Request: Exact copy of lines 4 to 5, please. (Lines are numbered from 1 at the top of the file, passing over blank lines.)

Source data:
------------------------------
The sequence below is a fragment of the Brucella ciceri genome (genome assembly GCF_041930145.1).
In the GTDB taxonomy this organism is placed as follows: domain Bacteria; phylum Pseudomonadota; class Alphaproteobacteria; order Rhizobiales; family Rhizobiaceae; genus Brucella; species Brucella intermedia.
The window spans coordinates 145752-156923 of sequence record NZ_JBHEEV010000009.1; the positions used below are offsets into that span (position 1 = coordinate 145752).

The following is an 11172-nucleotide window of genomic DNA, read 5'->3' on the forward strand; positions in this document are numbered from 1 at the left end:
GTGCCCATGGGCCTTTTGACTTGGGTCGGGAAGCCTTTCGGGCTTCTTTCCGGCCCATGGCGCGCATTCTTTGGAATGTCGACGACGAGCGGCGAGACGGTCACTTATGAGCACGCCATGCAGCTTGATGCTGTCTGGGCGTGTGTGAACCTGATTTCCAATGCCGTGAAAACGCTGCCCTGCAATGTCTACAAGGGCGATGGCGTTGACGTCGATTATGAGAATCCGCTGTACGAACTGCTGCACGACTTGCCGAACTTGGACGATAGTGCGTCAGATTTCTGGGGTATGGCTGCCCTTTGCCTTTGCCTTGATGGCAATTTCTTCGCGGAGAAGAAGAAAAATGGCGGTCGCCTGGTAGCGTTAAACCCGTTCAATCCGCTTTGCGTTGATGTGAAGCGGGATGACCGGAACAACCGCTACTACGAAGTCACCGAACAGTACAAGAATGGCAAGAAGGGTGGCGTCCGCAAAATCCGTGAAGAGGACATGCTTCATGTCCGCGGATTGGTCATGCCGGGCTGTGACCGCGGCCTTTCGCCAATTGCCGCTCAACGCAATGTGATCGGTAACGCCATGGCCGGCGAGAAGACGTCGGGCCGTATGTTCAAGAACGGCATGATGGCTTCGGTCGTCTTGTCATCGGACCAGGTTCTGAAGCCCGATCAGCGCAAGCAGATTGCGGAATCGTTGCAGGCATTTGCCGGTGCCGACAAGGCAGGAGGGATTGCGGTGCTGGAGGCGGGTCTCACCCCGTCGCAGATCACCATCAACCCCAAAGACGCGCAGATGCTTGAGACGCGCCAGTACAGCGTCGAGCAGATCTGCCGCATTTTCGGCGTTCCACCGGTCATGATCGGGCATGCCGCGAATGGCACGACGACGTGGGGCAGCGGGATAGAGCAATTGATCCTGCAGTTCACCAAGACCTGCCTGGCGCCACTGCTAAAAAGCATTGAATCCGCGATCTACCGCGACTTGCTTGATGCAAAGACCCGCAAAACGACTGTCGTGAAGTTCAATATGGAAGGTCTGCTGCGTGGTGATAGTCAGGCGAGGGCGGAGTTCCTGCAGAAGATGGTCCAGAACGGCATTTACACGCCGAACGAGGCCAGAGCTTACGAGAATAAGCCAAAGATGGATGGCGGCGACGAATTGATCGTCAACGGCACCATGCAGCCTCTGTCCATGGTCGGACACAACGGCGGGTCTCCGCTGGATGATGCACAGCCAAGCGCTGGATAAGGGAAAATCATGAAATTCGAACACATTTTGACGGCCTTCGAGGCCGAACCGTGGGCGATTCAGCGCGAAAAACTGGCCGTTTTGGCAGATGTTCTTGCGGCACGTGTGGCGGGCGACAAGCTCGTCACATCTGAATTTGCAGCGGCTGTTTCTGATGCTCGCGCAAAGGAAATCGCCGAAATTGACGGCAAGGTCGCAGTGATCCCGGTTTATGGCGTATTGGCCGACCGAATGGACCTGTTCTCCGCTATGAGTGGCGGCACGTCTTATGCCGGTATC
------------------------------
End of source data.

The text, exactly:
The following is an 11172-nucleotide window of genomic DNA, read 5'->3' on the forward strand; positions in this document are numbered from 1 at the left end:
GTGCCCATGGGCCTTTTGACTTGGGTCGGGAAGCCTTTCGGGCTTCTTTCCGGCCCATGGCGCGCATTCTTTGGAATGTCGACGACGAGCGGCGAGACGGTCACTTATGAGCACGCCATGCAGCTTGATGCTGTCTGGGCGTGTGTGAACCTGATTTCCAATGCCGTGAAAACGCTGCCCTGCAATGTCTACAAGGGCGATGGCGTTGACGTCGATTATGAGAATCCGCTGTACGAACTGCTGCACGACTTGCCGAACTTGGACGATAGTGCGTCAGATTTCTGGGGTATGGCTGCCCTTTGCCTTTGCCTTGATGGCAATTTCTTCGCGGAGAAGAAGAAAAATGGCGGTCGCCTGGTAGCGTTAAACCCGTTCAATCCGCTTTGCGTTGATGTGAAGCGGGATGACCGGAACAACCGCTACTACGAAGTCACCGAACAGTACAAGAATGGCAAGAAGGGTGGCGTCCGCAAAATCCGTGAAGAGGACATGCTTCATGTCCGCGGATTGGTCATGCCGGGCTGTGACCGCGGCCTTTCGCCAATTGCCGCTCAACGCAATGTGATCGGTAACGCCATGGCCGGCGAGAAGACGTCGGGCCGTATGTTCAAGAACGGCATGATGGCTTCGGTCGTCTTGTCATCGGACCAGGTTCTGAAGCCCGATCAGCGCAAGCAGATTGCGGAATCGTTGCAGGCATTTGCCGGTGCCGACAAGGCAGGAGGGATTGCGGTGCTGGAGGCGGGTCTCACCCCGTCGCAGATCACCATCAACCCCAAAGACGCGCAGATGCTTGAGACGCGCCAGTACAGCGTCGAGCAGATCTGCCGCATTTTCGGCGTTCCACCGGTCATGATCGGGCATGCCGCGAATGGCACGACGACGTGGGGCAGCGGGATAGAGCAATTGATCCTGCAGTTCACCAAGACCTGCCTGGCGCCACTGCTAAAAAGCATTGAATCCGCGATCTACCGCGACTTGCTTGATGCAAAGACCCGCAAAACGACTGTCGTGAAGTTCAATATGGAAGGTCTGCTGCGTGGTGATAGTCAGGCGAGGGCGGAGTTCCTGCAGAAGATGGTCCAGAACGGCATTTACACGCCGAACGAGGCCAGAGCTTACGAGAATAAGCCAAAGATGGATGGCGGCGACGAATTGATCGTCAACGGCACCATGCAGCCTCTGTCCATGGTCGGACACAACGGCGGGTCTCCGCTGGATGATGCACAGCCAAGCGCTGGATAAGGGAAAATCATGAAATTCGAACACATTTTGACGGCCTTCGAGGCCGAACCGTGGGCGATTCAGCGCGAAAAACTGGCCGTTTTGGCAGATGTTCTTGCGGCACGTGTGGCGGGCGACAAGCTCGTCACATCTGAATTTGCAGCGGCTGTTTCTGATGCTCGCGCAAAGGAAATCGCCGAAATTGACGGCAAGGTCGCAGTGATCCCGGTTTATGGCGTATTGGCCGACCGAATGGACCTGTTCTCCGCTATGAGTGGCGGCACGTCTTATGCCGGTATC